As the legit road season rolls to a close, the figures seem highly undramatic: Playing weeks are slightly down, the number of touring shows flat and the uptick in grosses not much more than the rate of inflation.
In any other year, it would appear the road was stuck in a holding pattern. But given the horrors of last fall, those numbers are being hailed across the country with a kind of euphoria and relief.
“We got through the year somehow,” says Al Lichtenstein, the Nederlander Organization’s longtime man in Detroit. “It could have been an awful lot worse.”
Back in the fall, when Sept. 11 threatened to cast a long economic shadow, the road biz looked in danger of a lengthy depression. But the recovery came far, far quicker than expected — and, if one takes the season as a whole, the touring slates have shown more financial resilience than Gotham’s weak season.
“It was a remarkable year for our industry,” said Scott Zeigler, who runs the North American operations of road gorilla Clear Channel Entertainment.
“It was exhilarating to see everyone come back and appreciate the theater so much all across the country.”
In actuality, all of the autumnal hand-wringing over the potential changes in American cultural habits after Sept. 11 had little financial effect on the road.
Sure, some shows lost a few performances and saw demand drop away, but that lasted only for one or two months in most markets.
Even then, Rudy Giuliani’s exhortations to get out of the house and go about one’s normal business also stimulated demand in cities far from New York.
“People saw it as a source of civic pride to get their butts out of their houses and get out to see a show,” Zeigler says.
The dropoff in travel may have been beneficial for the road, as citizens canceled trips to Disney World and instead spent the money on advance tix to “The Lion King” scheduled to visit them in 2003-04.
About the only lasting effect of 9/11 is the change in ticket-buying practices.
Given all the uncertainty, ticket buyers waited until the last minute before committing, prompting stories all over the country of shows like “South Pacific” thinking they were going to be washing their hair in an empty bathroom, only to see life-saving day-of-performance wraps.
These practices appear to be here to stay.
“The sales patterns are definitely different now,” Zeigler says. “People still wait on their decisionmaking, and we’re now taking that into account in terms of our advertising.”
“We had to advertise hard,” says Lyn Singleton of the Providence Performing Arts Center in Rhode Island. “There was a lot of clutter out there.”
Of course, folks are ready to commit well ahead when the product is perceived as scarce and hot.
And although “The Lion King” came too late to have a major influence on the season now ending, it’s already pumping subscription renewals.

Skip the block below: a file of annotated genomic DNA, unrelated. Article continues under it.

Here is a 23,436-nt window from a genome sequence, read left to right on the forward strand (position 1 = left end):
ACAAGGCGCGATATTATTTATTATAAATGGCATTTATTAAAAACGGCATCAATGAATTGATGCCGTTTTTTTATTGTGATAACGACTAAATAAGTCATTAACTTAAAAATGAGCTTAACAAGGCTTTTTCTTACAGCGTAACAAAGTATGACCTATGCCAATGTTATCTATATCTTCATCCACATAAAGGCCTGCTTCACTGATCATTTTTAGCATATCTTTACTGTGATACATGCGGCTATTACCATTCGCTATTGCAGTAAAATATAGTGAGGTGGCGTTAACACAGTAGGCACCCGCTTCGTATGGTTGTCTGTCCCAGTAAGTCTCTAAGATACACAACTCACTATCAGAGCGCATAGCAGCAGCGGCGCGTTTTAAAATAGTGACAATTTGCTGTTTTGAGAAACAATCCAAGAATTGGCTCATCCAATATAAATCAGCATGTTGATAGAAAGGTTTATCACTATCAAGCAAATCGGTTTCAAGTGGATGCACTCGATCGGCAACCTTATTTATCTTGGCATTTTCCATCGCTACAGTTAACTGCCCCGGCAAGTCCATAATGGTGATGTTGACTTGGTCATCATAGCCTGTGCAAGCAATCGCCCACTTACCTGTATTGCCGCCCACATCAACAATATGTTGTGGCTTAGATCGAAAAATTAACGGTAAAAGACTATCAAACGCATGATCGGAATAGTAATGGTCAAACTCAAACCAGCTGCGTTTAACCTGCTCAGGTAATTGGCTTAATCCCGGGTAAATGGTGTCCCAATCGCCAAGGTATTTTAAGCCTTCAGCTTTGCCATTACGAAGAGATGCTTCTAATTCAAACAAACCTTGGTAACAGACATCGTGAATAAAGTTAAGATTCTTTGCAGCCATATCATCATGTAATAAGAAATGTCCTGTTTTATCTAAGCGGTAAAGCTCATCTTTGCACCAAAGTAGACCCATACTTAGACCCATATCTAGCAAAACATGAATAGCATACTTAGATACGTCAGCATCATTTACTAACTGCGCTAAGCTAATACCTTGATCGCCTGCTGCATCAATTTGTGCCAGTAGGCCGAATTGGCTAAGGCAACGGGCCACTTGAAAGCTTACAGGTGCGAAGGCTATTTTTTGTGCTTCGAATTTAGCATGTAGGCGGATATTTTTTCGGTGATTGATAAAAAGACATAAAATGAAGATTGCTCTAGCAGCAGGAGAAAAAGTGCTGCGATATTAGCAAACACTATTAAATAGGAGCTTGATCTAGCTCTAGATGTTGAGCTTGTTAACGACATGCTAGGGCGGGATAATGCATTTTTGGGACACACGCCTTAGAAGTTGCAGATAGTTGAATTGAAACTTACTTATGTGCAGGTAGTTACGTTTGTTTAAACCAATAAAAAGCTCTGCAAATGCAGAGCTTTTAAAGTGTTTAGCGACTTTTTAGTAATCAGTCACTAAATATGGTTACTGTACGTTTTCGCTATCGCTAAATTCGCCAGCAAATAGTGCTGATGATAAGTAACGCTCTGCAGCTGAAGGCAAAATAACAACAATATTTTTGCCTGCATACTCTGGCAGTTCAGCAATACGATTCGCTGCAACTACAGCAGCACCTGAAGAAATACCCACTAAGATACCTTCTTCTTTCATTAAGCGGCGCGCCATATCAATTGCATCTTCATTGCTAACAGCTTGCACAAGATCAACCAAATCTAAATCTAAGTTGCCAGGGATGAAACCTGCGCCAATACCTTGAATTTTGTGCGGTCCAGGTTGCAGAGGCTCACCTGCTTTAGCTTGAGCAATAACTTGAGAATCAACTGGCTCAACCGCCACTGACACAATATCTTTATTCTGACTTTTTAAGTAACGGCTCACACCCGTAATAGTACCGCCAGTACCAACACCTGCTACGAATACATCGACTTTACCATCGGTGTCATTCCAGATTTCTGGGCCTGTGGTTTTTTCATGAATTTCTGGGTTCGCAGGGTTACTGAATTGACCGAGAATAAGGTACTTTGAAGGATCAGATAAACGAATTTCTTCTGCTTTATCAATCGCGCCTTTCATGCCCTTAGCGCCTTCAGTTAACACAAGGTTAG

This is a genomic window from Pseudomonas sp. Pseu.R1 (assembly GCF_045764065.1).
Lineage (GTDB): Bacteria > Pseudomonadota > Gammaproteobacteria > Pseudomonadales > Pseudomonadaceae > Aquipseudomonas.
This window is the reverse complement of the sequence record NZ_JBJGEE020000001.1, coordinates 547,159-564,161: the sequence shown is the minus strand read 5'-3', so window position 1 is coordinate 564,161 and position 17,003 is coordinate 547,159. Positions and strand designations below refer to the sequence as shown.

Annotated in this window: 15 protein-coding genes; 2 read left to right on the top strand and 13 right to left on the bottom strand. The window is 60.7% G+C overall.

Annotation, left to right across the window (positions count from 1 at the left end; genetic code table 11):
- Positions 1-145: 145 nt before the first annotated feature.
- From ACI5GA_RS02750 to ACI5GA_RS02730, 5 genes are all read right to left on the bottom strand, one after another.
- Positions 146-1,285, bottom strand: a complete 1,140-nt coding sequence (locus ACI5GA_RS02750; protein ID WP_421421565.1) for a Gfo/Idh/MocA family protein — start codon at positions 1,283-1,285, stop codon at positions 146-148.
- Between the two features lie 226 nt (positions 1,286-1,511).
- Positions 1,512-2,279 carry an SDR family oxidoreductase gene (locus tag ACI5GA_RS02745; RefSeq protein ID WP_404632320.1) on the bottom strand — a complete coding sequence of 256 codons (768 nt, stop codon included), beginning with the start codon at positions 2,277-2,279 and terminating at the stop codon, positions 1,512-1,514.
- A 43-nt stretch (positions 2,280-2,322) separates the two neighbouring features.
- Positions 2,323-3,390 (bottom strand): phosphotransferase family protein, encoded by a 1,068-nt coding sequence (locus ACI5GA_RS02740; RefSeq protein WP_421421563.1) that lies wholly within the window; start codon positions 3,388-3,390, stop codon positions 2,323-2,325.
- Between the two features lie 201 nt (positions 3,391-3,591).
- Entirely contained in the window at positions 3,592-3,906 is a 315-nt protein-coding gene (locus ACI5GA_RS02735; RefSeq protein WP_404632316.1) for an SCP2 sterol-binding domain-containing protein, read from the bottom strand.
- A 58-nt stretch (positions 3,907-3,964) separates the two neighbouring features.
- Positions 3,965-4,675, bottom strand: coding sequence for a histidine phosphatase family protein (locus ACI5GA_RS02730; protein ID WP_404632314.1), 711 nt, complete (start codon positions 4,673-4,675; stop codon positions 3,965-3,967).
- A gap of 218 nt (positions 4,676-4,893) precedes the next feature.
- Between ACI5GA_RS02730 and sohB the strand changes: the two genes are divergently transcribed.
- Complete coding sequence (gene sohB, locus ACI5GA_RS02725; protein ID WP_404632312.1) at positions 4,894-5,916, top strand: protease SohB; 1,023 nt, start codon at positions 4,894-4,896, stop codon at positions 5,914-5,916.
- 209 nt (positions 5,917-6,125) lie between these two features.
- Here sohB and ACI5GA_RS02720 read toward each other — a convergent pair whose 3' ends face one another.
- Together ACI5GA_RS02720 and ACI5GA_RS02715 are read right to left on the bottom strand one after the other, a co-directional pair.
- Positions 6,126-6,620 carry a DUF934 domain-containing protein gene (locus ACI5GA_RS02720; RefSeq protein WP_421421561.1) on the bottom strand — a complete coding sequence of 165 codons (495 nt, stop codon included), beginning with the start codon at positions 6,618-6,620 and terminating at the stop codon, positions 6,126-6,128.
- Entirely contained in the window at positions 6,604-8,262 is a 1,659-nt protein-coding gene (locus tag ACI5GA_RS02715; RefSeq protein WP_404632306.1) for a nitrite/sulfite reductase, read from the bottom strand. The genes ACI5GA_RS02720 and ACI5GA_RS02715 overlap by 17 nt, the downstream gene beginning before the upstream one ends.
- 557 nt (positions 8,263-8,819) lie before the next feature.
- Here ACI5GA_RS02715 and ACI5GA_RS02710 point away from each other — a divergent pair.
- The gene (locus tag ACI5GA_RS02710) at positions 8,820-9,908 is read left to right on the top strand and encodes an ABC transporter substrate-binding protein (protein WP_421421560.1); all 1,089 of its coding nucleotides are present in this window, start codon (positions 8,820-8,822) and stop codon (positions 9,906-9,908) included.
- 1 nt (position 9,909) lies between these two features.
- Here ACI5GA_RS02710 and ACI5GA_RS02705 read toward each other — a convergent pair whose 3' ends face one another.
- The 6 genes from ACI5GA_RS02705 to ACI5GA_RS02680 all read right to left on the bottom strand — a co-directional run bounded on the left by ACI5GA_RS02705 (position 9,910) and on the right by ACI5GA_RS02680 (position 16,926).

Last week, the big cat did a total of $1.5 million in a single on-sale day in both Fort Lauderdale and Dallas. The nine-week “Lion King” engagement in Houston, which involved selling some 300,000 tickets, already has gone clean.
And it was the same story in Denver, the market fortunate enough to debut the first tour (the second “Lion King” road company kicks off in Chicago next April).
The year did have its busts.
Buffeted by bad reviews, “The Best Little Whorehouse in Texas” proved spotty in most markets, and a quiet retooling by director Eric Schaeffer proved insufficient to change perceptions of the show.
Sighs Lichtenstein, “It was what it was. It bit me in the ass.”
Straight plays remain a tough sell.
Despite stellar reviews, “Proof” set few markets on fire. Ditto “Copenhagen.” And the age-old truth that classic tuners need stars still holds good.
“South Pacific” was generally underwhelming — until the Weisslers ponied up for Robert Goulet, thus spiking the weekly grosses at least $100,000 in Detroit.
One of the quiet blockbusters of the 2001-02 season was “Cats,” a show that cleaned up even in major markets like Chicago.
Since the perennial felines now have non-Equity youngsters under all that makeup, costs were low and profits high. This tour was first conceived as strictly second-tier — until it was proven that demand was there in the bigger markets.
And while national Actors’ Equity protests clawed down the grosses of the non-union version of “The Music Man,” the union gave Old Deuteronomy a free pass to the litter box. Ca-ching, to the tune of $750,000 in a single week in Providence.
“We found ‘Cats’ to be a very, very pleasant surprise,” says Brad Broecker, who runs several Midwestern seasons for Clear Channel.
By all accounts, next year’s slate looks good, as long as you’ve got at least one of the three blockbusters — “The Producers,” “Mamma Mia!” and “The Lion King” — to carry the rest of the season.
“Mamma Mia!” proved wrong all those who said Benny and Bjorn were Euro phenoms. Au contraire. It made $1.6 million in the Motor City and $2.4 million in Providence.
“Aida” has been doing nicely, too. “We took in $1.5 million with that show,” Singleton says.
Zeigler says this trio of shows is helping slates across the country snag Baby Boomers, who are buying “Mamma Mia!” because they recall Abba, “Lion King” for their kids and “The Producers” because they grew up on Mel Brooks and they’ve been told it’s the hottest show around.
“We’re desperate trying to ‘youthen’ our subscription buyers,” Zeigler says. “We need high-demand shows to persuade young execs to subscribe, because they’ve not been brought up on that tradition.”
Down the road, of course, “Movin’ Out” (the new Billy Joel-Twyla Tharp collaboration) and “Hairspray” could appease that demo, with “Urinetown” likely skewing even younger and “Thoroughly Modern Millie” taking care of the mainstream family crowd.
If the road can survive the season from hell, the widespread thinking goes, it can handle any challenges Broadway may throw its way.